Known as the “Christmas Storm,” the nor’easter of 1992 made its presence known at the Jersey Shore Dec. 10, remaining largely stationary over the region for two chaotic days before moving offshore.
Locally, the damage was significant – considered by many local residents to be the worst coastal storm in decades before Superstorm Sandy rolled ashore 11 years later. One of the storm’s victims, as in Sandy, was Joey Harrison’s Surf Club, which cheated an early demise in the 1990s and was able to be rebuilt. The Surf Club, of course, was torn down over the last two weeks after being destroyed in Sandy, with its longtime owners, the Barcelona family, selling the property to Toms River Township to turn it into a public beach. That’s when evidence of both storms came to light.
“In the 1992 storm, part of the Surf Club deck broke off and they built over top of it,” said Township Engineer Robert Chankalian. “When they demo’d it, we found that out,” he added with a chuckle.
The demolition crew working the site discovered the massive decking and the structure that had been built above it to support the portion of the building that was destroyed in the 1992 storm using thoroughly 21st-century technology. As demolition operations took place, the site was examined by technicians operating ground-penetrating radar which has the capability of detecting objects underground. The same type of radar was used to investigate a centuries-old shipwreck discovered in Normandy Beach during the post-Sandy beach replenishment project.
At first, both the demolition crew as well as township building officials weren’t sure what to make of the discovery, which would have to be removed along with the rest of the deteriorating building. A little local knowledge provided the answer.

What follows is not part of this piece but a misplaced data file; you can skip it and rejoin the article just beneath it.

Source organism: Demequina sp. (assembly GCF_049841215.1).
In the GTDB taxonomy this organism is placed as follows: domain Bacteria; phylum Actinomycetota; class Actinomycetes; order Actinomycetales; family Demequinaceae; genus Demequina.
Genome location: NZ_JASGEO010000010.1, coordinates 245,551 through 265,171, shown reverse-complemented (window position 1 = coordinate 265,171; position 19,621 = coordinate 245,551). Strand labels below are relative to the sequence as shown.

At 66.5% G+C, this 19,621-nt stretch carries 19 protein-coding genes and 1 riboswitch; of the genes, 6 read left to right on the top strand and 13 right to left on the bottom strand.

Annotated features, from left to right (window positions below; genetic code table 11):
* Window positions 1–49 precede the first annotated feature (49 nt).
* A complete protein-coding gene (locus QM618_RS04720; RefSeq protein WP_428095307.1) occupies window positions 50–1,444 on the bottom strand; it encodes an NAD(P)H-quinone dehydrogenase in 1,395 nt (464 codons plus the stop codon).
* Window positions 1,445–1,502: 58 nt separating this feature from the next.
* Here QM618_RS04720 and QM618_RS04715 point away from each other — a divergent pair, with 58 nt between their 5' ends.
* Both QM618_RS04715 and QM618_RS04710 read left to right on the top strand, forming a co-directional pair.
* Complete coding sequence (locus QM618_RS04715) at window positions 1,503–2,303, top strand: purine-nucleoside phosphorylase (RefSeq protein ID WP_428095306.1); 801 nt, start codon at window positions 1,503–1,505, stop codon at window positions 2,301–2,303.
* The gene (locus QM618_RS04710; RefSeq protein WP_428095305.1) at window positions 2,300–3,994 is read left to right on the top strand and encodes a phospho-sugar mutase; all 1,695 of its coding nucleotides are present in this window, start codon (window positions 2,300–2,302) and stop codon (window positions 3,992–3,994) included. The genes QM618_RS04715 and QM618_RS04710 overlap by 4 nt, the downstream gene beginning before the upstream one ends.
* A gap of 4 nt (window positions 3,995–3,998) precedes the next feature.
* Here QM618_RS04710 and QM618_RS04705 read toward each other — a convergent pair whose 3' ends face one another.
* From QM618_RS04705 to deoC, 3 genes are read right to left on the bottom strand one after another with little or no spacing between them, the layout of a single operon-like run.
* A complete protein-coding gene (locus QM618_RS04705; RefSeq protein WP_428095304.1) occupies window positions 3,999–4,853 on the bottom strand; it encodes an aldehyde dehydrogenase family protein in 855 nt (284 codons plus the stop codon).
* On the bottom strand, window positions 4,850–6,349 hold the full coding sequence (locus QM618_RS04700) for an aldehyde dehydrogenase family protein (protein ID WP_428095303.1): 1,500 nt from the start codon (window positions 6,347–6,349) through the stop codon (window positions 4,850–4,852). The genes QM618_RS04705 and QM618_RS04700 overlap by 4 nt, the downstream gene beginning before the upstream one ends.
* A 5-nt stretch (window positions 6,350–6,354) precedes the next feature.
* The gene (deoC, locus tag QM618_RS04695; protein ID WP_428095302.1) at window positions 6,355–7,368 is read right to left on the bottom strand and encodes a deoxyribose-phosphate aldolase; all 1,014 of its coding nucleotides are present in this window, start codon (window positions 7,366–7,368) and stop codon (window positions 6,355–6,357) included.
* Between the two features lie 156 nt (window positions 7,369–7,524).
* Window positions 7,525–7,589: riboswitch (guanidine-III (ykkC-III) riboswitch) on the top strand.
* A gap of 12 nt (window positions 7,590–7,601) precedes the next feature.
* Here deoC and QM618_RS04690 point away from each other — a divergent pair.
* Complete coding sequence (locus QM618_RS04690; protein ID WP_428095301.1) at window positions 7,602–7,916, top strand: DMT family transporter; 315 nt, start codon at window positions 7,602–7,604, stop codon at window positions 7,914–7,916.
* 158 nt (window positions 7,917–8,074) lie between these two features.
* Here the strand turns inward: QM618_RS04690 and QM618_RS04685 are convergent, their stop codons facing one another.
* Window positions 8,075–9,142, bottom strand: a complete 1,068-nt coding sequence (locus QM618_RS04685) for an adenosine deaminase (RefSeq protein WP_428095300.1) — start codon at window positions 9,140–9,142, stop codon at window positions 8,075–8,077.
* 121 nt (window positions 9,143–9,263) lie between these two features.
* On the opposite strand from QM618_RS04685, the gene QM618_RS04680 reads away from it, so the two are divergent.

“One of the residents came up and remembered it,” said Chankalian. “It was a 16-by-60 foot slab. The radar picked it up, and they had to work pretty much all last weekend to remove it.”
In the end, the slab structure’s weight was measured in tons, Chankalian said.
Hauling away the concrete did incur costs, but ironically ended up saving the township thousands of dollars. While there were additional hourly and disposal costs, the result of the find was a reduction in the amount of sand that needed to be imported to the site. This led to the township council voting to reduce the demolition contract by $9,476, for a total of $203,323.
Funding for the purchase of the Surf Club as well as a parking lot across the street is primarily being sourced from the state’s Blue Acres program, which purchases flood-prone properties and preserves them. Another portion of the purchase is being funded through the sale of parcels of land owned by the township near Cattus Island County Park and Ocean County College to the county government. Assistant Township Attorney Anthony Merlino said his office was expecting the closing of that portion of the deal this Thursday.
Merlino said as soon as the county funds have been transferred to the township, a closing date can be set with the Barcelona family and the property will officially be in public ownership. Township officials have said they are planning to extend the Ortley Beach boardwalk and perhaps add some amenities in a small portion of the space where the once-booming nightclub stood for decades.